An Inuvialuk writer, born in Yellowknife, with family from Tuktoyaktuk and Sachs Harbour. Their previous work has been published in Coming Home: Stories from the Northwest Territories, as well as other publications, including Tusaayaksat Magazine. They have performed alongside many Indigenous writers, including Richard Van Camp, Maria Campbell, and Marilyn Dumont. They currently live in Edmonton.
March 14–April 25, 2020
Listen to Kaitlyn Purcell reading their Postscript for the exhibition Metamorphic black rabbits unravel, 2020
discover Kablusiak’s Hidden Pictures give aways here
I recall our first conversation in the summer of 2018. Kablusiak was in Inuvik for an artist residency and I called them from Vancouver. The connection was patchy, and Kablusiak had to relocate to the hothouse, before we could continue talking. Our ensuing Skype, email and phone conversations encompassed different landscapes and time zones, across hothouses, kitchens, offices and studios between Inuvik, Vancouver, Calgary, Dawson City, and across the Pacific to Wellington.
These shifts in time zones and seasons formed a backdrop to our conversations. We initially discussed the possibility of staging an exhibition to coincide with the equinox or solstice. This timing with a seasonal shift seemed to hold and mark a desired promise. We finally landed on Friday March 13th, just 6 nights shy of the spring equinox. The title of the exhibition felt appropriate as the days become longer, as ublaak tikiyuak means ‘we reached the morning.’
ublaak tikiyuak brings together several works by Kablusiak that allude to feelings of cultural displacement and homesickness. While this sense of longing implies a persistent yearning for the elusive someone or someplace, Kablusiak gives these feelings a space to reside, through materials from their ancestral homeland in the Mackenzie Delta, Northwest Territories. Their sculptures are rendered in soapstone. The utility of soapstone as a material shifted significantly in the 1940s as a result of increased commercial demand and interest in Inuit artistic practices encouraged by the Canadian Handicraft Guild, with support from the Canadian Government. Since then soapstone, although not a ‘traditional’ material, has become closely associated with Inuit art. In Kablusiak’s hands, soapstone takes the form of belongings and domestic objects—a bottle of Listerine, lipstick, moon cups, butt plugs, cigarettes, alongside other goods such as pilot biscuits. Kablusiak’s humour extends to their drawings, simultaneously revealing a suburban malaise and a longing for home.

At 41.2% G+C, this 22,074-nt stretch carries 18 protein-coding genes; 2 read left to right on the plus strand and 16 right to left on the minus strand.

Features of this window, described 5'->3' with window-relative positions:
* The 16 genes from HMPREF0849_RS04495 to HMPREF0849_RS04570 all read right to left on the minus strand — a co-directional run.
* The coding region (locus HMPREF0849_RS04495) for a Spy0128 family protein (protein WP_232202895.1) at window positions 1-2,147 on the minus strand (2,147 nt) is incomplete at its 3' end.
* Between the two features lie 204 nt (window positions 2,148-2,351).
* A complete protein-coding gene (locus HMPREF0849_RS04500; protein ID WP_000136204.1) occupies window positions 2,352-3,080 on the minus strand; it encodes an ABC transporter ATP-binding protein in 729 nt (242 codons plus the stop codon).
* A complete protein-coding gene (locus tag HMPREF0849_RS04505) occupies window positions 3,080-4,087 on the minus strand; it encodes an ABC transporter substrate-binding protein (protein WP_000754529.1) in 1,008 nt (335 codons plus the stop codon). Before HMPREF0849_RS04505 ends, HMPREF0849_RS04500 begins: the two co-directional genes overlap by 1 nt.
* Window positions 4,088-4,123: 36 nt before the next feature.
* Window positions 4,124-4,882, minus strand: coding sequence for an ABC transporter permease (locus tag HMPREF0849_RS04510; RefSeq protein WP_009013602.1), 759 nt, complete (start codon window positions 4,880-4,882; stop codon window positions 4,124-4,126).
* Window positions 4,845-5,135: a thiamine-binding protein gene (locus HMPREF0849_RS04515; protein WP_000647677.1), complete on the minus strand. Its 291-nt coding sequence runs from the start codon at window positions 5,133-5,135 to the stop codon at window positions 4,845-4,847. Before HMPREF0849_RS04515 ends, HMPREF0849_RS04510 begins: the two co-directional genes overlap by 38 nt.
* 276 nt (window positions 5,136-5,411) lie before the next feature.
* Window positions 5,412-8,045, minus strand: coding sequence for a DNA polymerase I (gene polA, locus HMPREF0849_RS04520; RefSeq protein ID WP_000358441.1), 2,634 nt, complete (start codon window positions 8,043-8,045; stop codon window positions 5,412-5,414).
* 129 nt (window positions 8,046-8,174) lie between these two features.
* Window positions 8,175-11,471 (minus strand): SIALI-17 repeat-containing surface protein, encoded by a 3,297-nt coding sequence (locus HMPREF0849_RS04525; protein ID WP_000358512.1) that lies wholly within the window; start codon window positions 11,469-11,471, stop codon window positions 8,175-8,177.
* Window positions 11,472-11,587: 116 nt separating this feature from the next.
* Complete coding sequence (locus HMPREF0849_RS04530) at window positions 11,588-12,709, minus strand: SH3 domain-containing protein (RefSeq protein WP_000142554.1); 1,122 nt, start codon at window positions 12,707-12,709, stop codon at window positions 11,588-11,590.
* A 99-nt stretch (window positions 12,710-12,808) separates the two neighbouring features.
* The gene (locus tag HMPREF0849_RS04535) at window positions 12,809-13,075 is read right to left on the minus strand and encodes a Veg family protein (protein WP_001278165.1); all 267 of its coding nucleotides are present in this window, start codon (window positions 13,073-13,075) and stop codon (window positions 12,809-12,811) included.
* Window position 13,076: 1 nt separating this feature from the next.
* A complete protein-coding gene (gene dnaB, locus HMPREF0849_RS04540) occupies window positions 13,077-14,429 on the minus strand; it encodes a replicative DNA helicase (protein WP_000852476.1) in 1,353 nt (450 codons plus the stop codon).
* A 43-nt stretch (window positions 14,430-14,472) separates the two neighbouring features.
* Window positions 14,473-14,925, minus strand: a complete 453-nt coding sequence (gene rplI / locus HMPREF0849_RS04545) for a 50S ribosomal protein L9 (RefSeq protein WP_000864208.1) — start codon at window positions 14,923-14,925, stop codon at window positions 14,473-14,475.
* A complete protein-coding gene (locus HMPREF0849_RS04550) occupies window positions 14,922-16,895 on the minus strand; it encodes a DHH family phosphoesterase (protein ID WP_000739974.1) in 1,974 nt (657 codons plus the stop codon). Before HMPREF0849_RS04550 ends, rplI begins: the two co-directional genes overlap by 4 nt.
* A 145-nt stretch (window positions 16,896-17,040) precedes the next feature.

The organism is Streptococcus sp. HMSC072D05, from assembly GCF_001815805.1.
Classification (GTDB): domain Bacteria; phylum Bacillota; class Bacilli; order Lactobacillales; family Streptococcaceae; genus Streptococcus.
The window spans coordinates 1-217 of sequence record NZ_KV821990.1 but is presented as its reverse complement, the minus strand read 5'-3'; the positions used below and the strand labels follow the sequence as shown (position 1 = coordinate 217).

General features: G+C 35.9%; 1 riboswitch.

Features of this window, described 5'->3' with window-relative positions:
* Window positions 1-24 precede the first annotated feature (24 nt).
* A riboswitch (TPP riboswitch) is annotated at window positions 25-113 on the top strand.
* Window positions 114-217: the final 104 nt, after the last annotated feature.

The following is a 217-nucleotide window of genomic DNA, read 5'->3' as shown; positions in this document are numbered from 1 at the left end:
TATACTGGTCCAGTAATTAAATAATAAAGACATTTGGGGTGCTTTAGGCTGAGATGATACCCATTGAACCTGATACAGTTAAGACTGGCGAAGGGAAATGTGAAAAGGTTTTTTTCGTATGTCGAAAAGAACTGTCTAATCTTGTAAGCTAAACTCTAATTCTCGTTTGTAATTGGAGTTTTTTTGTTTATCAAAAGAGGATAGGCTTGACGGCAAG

How do you share in this longing for home? In what ways do you carry the stories you inherit, as well as the ones you inhabit?
Commissioned as part of ublaak tikiyuak, Angunayuak (Kablusiak’s brother) wrote phantom, a poem that shapes such feelings shared between friends, siblings, lovers, family and alongside ancestors—distant and near. Kablusiak and Angunayuak evoke these moments, whether a rowdy invocation of Ernest Monias in an extended karaoke session, gifts of dried meat sent from home, fundraising galas at your local artist run centre, or binge-watching Netflix until you reach the morning with the company you want to keep.
Quyanainni Angunayuak, Holly, Arlin, Liam. Quyanainni to the xwməθkwəy̓əm (Musqueam), Skwxwú7mesh (Squamish) and Səl̓ílwətaʔ (Tsleil-Waututh) First Nations. Quyanainni to the Sitsika, Piikani, Kaina, Tsuut’ina, Iyarhe Nakoda, Chiniki, Wesley, Bearspaw Nation and to the Metis Nation Region III. Pikpagiyapkin.
Thank you to Shannon Norberg of Jarvis Hall Gallery, and to the lenders who generously loaned the works for ublaak tikiyuak.